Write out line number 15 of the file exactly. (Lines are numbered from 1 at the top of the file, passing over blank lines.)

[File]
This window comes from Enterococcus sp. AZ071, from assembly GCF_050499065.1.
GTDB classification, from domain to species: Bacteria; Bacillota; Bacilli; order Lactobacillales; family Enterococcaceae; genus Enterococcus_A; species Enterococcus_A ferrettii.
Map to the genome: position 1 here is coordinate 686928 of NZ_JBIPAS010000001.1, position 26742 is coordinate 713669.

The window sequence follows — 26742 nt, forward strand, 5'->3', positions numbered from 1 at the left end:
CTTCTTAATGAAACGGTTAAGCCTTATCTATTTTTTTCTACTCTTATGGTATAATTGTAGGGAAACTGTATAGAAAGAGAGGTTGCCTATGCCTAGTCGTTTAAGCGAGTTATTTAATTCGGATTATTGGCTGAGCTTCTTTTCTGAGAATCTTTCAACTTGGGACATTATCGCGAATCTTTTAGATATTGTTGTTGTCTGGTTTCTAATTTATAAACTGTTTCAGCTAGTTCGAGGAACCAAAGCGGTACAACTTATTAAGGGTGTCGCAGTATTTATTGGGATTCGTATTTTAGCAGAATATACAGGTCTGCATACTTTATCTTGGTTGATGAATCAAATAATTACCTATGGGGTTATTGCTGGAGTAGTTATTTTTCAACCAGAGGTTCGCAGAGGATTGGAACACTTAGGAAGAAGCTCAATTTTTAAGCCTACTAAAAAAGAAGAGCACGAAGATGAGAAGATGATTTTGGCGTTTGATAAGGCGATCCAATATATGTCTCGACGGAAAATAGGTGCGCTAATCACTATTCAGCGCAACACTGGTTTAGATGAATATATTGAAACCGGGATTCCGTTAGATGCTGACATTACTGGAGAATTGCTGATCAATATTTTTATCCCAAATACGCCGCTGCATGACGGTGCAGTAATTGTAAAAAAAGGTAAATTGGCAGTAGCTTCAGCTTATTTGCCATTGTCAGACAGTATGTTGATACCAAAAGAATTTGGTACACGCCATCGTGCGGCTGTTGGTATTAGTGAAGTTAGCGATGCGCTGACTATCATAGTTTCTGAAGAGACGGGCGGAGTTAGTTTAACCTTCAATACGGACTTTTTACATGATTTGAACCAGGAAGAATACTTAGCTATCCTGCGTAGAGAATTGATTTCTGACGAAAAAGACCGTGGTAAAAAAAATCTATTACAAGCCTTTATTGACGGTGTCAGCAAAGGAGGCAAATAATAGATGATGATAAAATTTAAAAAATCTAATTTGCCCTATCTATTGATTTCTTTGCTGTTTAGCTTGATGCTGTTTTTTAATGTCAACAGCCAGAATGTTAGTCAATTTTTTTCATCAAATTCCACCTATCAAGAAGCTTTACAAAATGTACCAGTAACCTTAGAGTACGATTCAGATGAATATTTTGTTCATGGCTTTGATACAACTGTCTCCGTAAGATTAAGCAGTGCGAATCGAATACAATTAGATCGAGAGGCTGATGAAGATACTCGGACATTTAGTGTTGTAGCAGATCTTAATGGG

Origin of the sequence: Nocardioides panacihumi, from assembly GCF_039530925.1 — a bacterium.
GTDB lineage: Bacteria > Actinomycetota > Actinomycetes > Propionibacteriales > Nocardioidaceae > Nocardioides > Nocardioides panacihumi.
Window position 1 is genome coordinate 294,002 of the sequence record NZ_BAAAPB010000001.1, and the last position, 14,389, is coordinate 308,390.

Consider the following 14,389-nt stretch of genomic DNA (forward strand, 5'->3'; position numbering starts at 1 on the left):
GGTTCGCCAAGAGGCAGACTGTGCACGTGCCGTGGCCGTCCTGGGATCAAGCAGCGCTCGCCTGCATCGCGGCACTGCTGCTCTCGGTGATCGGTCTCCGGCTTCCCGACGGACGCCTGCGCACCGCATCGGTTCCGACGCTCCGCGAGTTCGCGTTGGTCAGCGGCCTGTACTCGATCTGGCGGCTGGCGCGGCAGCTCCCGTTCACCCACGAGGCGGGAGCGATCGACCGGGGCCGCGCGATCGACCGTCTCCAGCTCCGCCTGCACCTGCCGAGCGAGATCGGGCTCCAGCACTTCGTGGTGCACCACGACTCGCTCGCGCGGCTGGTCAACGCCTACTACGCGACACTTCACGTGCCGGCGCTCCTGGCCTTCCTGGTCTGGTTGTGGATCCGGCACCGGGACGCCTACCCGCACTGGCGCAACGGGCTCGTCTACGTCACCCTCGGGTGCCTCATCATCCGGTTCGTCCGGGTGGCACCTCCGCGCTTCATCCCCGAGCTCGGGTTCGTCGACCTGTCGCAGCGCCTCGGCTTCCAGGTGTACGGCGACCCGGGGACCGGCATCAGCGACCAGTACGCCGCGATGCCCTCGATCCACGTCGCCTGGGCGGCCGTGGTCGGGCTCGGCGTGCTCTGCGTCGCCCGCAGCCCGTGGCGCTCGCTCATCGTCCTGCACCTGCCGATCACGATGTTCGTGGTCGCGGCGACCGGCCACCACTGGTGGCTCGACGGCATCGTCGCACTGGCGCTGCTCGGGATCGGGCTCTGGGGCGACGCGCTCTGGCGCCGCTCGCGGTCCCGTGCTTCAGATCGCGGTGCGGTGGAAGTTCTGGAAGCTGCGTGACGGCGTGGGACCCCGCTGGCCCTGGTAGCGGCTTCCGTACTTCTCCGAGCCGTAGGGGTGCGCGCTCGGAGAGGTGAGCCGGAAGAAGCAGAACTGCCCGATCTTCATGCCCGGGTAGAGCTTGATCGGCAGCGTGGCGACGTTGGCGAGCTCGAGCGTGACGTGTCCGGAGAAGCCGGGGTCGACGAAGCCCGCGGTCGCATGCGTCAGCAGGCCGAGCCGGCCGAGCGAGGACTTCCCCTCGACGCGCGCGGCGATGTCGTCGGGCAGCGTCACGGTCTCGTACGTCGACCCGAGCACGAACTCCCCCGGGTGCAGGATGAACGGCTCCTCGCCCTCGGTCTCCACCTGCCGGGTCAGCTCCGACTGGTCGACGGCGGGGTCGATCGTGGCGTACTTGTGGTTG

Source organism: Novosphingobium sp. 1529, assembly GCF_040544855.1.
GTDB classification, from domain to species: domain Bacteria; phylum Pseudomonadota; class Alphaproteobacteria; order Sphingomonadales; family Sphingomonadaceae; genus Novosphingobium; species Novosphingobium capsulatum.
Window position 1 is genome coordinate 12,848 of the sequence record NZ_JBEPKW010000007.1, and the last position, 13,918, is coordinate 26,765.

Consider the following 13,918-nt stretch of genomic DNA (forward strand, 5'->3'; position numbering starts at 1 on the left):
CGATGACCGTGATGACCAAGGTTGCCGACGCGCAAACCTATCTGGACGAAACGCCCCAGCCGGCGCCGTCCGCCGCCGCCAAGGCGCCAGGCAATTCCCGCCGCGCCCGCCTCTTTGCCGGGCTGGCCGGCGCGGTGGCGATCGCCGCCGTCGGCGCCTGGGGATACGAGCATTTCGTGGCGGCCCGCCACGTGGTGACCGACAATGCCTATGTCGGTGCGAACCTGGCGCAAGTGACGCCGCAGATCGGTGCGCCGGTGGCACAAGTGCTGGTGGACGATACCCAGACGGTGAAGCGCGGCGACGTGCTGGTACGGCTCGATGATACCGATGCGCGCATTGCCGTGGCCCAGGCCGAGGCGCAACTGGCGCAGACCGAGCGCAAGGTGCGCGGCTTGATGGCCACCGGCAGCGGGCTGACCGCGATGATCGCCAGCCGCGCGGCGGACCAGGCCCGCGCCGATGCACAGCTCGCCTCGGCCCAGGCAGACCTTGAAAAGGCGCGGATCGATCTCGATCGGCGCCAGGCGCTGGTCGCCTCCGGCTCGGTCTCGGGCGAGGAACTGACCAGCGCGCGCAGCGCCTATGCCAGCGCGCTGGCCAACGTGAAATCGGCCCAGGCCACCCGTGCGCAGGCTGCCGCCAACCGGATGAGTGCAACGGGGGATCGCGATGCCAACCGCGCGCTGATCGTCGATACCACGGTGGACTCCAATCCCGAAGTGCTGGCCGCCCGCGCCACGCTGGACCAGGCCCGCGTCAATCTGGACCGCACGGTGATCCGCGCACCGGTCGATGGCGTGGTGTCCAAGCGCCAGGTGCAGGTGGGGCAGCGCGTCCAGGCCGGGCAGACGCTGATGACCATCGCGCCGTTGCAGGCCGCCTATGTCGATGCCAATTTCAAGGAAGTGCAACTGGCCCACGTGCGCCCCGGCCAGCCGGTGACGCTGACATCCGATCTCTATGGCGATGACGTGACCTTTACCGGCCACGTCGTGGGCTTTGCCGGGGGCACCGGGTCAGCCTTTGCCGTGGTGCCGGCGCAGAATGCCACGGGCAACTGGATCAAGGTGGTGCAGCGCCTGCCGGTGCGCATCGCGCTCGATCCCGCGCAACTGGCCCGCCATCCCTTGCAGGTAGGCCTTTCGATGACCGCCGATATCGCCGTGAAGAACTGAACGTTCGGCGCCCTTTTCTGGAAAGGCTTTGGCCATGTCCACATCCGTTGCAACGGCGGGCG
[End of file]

CGATGACCGTGATGACCAAGGTTGCCGACGCGCAAACCTATCTGGACGAAACGCCCCAGCCGGCGCCGTCCGCCGCCGCCAAGGCGCCAGGCAATTCCCGCCGCGCCCGCCTCTTTGCCGGGCTGGCCGGCGCGGTGGCGATCGCCGCCGTCGGCGCCTGGGGATACGAGCATTTCGTGGCGGCCCGCCACGTGGTGACCGACAATGCCTATGTCGGTGCGAACCTGGCGCAAGTGACGCCGCAGATCGGTGCGCCGGTGGCACAAGTGCTGGTGGACGATACCCAGACGGTGAAGCGCGGCGACGTGCTGGTACGGCTCGATGATACCGATGCGCGCATTGCCGTGGCCCAGGCCGAGGCGCAACTGGCGCAGACCGAGCGCAAGGTGCGCGGCTTGATGGCCACCGGCAGCGGGCTGACCGCGATGATCGCCAGCCGCGCGGCGGACCAGGCCCGCGCCGATGCACAGCTCGCCTCGGCCCAGGCAGACCTTGAAAAGGCGCGGATCGATCTCGATCGGCGCCAGGCGCTGGTCGCCTCCGGCTCGGTCTCGGGCGAGGAACTGACCAGCGCGCGCAGCGCCTATGCCAGCGCGCTGGCCAACGTGAAATCGGCCCAGGCCACCCGTGCGCAGGCTGCCGCCAACCGGATGAGTGCAACGGGGGATCGCGATGCCAACCGCGCGCTGATCGTCGATACCACGGTGGACTCCAATCCCGAAGTGCTGGCCGCCCGCGCCACGCTGGACCAGGCCCGCGTCAATCTGGACCGCACGGTGATCCGCGCACCGGTCGATGGCGTGGTGTCCAAGCGCCAGGTGCAGGTGGGGCAGCGCGTCCAGGCCGGGCAGACGCTGATGACCATCGCGCCGTTGCAGGCCGCCTATGTCGATGCCAATTTCAAGGAAGTGCAACTGGCCCACGTGCGCCCCGGCCAGCCGGTGACGCTGACATCCGATCTCTATGGCGATGACGTGACCTTTACCGGCCACGTCGTGGGCTTTGCCGGGGGCACCGGGTCAGCCTTTGCCGTGGTGCCGGCGCAGAATGCCACGGGCAACTGGATCAAGGTGGTGCAGCGCCTGCCGGTGCGCATCGCGCTCGATCCCGCGCAACTGGCCCGCCATCCCTTGCAGGTAGGCCTTTCGATGACCGCCGATATCGCCGTGAAGAACTGAACGTTCGGCGCCCTTTTCTGGAAAGGCTTTGGCCATGTCCACATCCGTTGCAACGGCGGGCG